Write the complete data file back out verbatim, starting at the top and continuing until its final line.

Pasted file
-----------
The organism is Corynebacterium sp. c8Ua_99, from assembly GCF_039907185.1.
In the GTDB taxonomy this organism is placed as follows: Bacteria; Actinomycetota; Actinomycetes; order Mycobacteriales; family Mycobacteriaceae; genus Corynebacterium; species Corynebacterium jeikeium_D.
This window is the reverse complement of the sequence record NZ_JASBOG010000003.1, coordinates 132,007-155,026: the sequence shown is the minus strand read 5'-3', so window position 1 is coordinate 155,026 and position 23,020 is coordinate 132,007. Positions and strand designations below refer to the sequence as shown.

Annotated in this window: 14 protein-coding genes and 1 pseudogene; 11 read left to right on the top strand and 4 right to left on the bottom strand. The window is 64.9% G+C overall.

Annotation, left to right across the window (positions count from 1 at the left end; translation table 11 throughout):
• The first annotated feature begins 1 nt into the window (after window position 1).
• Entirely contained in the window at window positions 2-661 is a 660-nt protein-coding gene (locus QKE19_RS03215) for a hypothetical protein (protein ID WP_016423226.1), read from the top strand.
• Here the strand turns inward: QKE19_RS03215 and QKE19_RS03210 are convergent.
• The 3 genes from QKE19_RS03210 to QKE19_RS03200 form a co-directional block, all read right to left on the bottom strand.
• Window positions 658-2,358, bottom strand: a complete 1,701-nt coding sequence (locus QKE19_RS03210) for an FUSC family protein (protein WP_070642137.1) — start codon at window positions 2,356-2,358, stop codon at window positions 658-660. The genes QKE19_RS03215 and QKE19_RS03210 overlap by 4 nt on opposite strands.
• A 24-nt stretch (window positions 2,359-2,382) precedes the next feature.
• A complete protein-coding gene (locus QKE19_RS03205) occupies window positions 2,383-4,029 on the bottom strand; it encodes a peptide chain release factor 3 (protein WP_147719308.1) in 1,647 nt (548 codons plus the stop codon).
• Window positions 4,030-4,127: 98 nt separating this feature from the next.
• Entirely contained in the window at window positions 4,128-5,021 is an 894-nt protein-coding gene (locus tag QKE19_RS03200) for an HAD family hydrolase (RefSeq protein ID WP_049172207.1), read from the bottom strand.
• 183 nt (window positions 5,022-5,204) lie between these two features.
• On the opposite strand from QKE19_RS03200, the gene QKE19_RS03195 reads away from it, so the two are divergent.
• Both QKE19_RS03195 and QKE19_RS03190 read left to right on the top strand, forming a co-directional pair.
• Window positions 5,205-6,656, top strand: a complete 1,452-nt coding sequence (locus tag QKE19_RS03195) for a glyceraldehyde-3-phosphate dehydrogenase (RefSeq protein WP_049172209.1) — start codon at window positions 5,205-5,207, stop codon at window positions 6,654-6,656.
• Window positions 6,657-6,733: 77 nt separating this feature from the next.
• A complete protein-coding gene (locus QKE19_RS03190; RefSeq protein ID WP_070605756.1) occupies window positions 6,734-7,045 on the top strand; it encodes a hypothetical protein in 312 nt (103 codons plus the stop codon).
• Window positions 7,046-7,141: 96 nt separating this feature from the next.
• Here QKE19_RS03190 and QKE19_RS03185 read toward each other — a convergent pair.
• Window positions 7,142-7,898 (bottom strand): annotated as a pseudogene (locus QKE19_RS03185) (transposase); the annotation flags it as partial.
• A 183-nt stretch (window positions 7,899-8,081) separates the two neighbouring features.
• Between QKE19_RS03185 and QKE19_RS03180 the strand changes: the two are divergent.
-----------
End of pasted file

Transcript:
The organism is Corynebacterium sp. c8Ua_99, from assembly GCF_039907185.1.
In the GTDB taxonomy this organism is placed as follows: Bacteria; Actinomycetota; Actinomycetes; order Mycobacteriales; family Mycobacteriaceae; genus Corynebacterium; species Corynebacterium jeikeium_D.
This window is the reverse complement of the sequence record NZ_JASBOG010000003.1, coordinates 132,007-155,026: the sequence shown is the minus strand read 5'-3', so window position 1 is coordinate 155,026 and position 23,020 is coordinate 132,007. Positions and strand designations below refer to the sequence as shown.

Annotated in this window: 14 protein-coding genes and 1 pseudogene; 11 read left to right on the top strand and 4 right to left on the bottom strand. The window is 64.9% G+C overall.

Annotation, left to right across the window (positions count from 1 at the left end; translation table 11 throughout):
• The first annotated feature begins 1 nt into the window (after window position 1).
• Entirely contained in the window at window positions 2-661 is a 660-nt protein-coding gene (locus QKE19_RS03215) for a hypothetical protein (protein ID WP_016423226.1), read from the top strand.
• Here the strand turns inward: QKE19_RS03215 and QKE19_RS03210 are convergent.
• The 3 genes from QKE19_RS03210 to QKE19_RS03200 form a co-directional block, all read right to left on the bottom strand.
• Window positions 658-2,358, bottom strand: a complete 1,701-nt coding sequence (locus QKE19_RS03210) for an FUSC family protein (protein WP_070642137.1) — start codon at window positions 2,356-2,358, stop codon at window positions 658-660. The genes QKE19_RS03215 and QKE19_RS03210 overlap by 4 nt on opposite strands.
• A 24-nt stretch (window positions 2,359-2,382) precedes the next feature.
• A complete protein-coding gene (locus QKE19_RS03205) occupies window positions 2,383-4,029 on the bottom strand; it encodes a peptide chain release factor 3 (protein WP_147719308.1) in 1,647 nt (548 codons plus the stop codon).
• Window positions 4,030-4,127: 98 nt separating this feature from the next.
• Entirely contained in the window at window positions 4,128-5,021 is an 894-nt protein-coding gene (locus tag QKE19_RS03200) for an HAD family hydrolase (RefSeq protein ID WP_049172207.1), read from the bottom strand.
• 183 nt (window positions 5,022-5,204) lie between these two features.
• On the opposite strand from QKE19_RS03200, the gene QKE19_RS03195 reads away from it, so the two are divergent.
• Both QKE19_RS03195 and QKE19_RS03190 read left to right on the top strand, forming a co-directional pair.
• Window positions 5,205-6,656, top strand: a complete 1,452-nt coding sequence (locus tag QKE19_RS03195) for a glyceraldehyde-3-phosphate dehydrogenase (RefSeq protein WP_049172209.1) — start codon at window positions 5,205-5,207, stop codon at window positions 6,654-6,656.
• Window positions 6,657-6,733: 77 nt separating this feature from the next.
• A complete protein-coding gene (locus QKE19_RS03190; RefSeq protein ID WP_070605756.1) occupies window positions 6,734-7,045 on the top strand; it encodes a hypothetical protein in 312 nt (103 codons plus the stop codon).
• Window positions 7,046-7,141: 96 nt separating this feature from the next.
• Here QKE19_RS03190 and QKE19_RS03185 read toward each other — a convergent pair.
• Window positions 7,142-7,898 (bottom strand): annotated as a pseudogene (locus QKE19_RS03185) (transposase); the annotation flags it as partial.
• A 183-nt stretch (window positions 7,899-8,081) separates the two neighbouring features.
• Between QKE19_RS03185 and QKE19_RS03180 the strand changes: the two are divergent.